The New Boss Sam Nolan clicked the mouse for one more round of solitaire on the computer in his den. He’d been at it for more than an hour, and his wife had long ago given up trying to persuade him to join her for a movie or a rare Saturday night on the town. The mind-numbing game seemed to be all that calmed Sam down enough to stop agonizing about work and how his job seemed to get worse every day.

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Nolan was chief information officer at Century Medical, a large medical products company based in Connecticut. He had joined the company four years ago, and since that time Century had made great progress integrating technology into its systems and processes. Nolan had already led projects to design and build two highly successful systems for Century. One was a benefits-administration system for the company’s human resources department. The other was a complex Web-based purchasing system that streamlined the process of purchasing supplies and capital goods. Although the system had been up and running for only a few months, modest projections were that it would save Century nearly $2 million annually. The new Web-based system dramatically cut the time needed for processing requests and placing orders. Purchasing managers now had more time to work collaboratively with key stakeholders to identify and select the best suppliers and negotiate better deals.

Nolan thought wearily of all the hours he had put in developing trust with people throughout the company and showing them how technology could not only save time and money but also support team-based work, encourage open information sharing, and give people more control over their own jobs. He smiled briefly as he recalled one long-term HR employee, 61-year-old Ethel Moore. She had been terrified when Nolan first began showing her the company’s intranet, but she was now one of his biggest supporters. In fact, it had been Ethel who had first approached him with an idea about a Web-based job posting system. The two had pulled together a team and developed an idea for linking Century managers, internal recruiters, and job applicants using artificial intelligence software on top of an integrated Web-based system. When Nolan had presented the idea to his boss, executive vice president Sandra Ivey, she had enthusiastically endorsed it. Within a few weeks the team had authorization to proceed with the project.

But everything began to change when Ivey resigned her position six months later to take a plum job in New York. Ivey’s successor, Tom Carr, seemed to have little interest in the project. During their first meeting, Carr had openly referred to the project as a waste of time and money. He immediately disapproved several new features suggested by the company’s internal recruiters, even though the project team argued that the features could double internally hiring and save millions in training costs. “Just stick to the original plan and get it done. All this stuff needs to be handled on a personal basis anyway,” Carr countered. “You can’t learn more from a computer than you can talking to real people—and as for internal recruiting, it shouldn’t be so hard to talk to people if they’re already working right here in the company.” Carr seemed to have no understanding of how and why technology was being used. He became irritated when Ethel Moore referred to the system as “Web-based.” He boasted that he had never visited Century’s intranet site and suggested that “this Internet obsession” would blow over in a few years anyway. Even Ethel’s enthusiasm couldn’t get through to him. “Technology is for those people in the IS department. My job is people, and yours should be, too,” Carr shouted. Near the end of the meeting, Carr even jokingly suggested that the project team should just buy a couple of good filing cabinets and save everyone some time and money.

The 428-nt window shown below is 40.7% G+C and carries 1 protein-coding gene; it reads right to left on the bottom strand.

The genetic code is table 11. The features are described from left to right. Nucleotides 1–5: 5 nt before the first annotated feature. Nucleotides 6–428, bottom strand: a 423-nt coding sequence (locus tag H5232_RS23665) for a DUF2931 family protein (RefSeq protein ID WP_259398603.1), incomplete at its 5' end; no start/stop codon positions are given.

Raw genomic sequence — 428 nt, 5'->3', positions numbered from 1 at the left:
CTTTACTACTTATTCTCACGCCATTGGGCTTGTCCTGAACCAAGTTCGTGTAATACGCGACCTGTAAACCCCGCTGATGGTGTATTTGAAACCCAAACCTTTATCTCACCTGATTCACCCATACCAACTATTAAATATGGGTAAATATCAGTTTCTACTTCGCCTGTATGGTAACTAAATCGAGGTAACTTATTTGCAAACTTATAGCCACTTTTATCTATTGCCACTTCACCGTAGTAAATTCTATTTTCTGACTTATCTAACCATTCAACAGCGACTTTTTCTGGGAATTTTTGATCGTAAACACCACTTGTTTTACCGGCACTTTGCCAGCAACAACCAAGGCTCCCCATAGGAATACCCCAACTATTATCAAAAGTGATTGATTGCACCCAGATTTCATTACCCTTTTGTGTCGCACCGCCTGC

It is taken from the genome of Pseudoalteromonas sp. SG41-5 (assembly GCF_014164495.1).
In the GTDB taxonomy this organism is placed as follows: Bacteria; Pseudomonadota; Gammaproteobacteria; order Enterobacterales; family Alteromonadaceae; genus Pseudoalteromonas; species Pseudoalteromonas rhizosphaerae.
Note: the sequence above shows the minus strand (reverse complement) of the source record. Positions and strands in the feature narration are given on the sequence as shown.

Nolan sighed and leaned back in his chair. The whole project had begun to feel like a joke. The vibrant and innovative human resources department his team had imagined now seemed like nothing more than a pipe dream. But despite his frustration, a new thought entered Nolan’s mind: “Is Carr just stubborn and narrow-minded or does he have a point that HR is a people business that doesn’t need a high-tech job posting system?”


  1. Describe the two different mental models represented in this story.
  2. What are some of the assumptions that shape the mindset of Sam Nolan? Of Tom Carr?
  3. Do you think it is possible for Carr to shift to a new mental model? If you were Sam Nolan, what would you do?

Sources: Based on Carol Hildebrand, “New Boss Blues,” CIO Enterprise, Section 2 (November 15, 1998), pp. 53–58; and Megan Santosus, “Advanced Micro Devices’ Web-Based Purchasing System,” CIO, Section 1 (May 15, 1998), p. 84. A version of this case originally appeared in Richard L. Daft, Organization Theory and Design, 7th ed. (Cincinnati, OH: South-Western, 2001), pp. 270–271.


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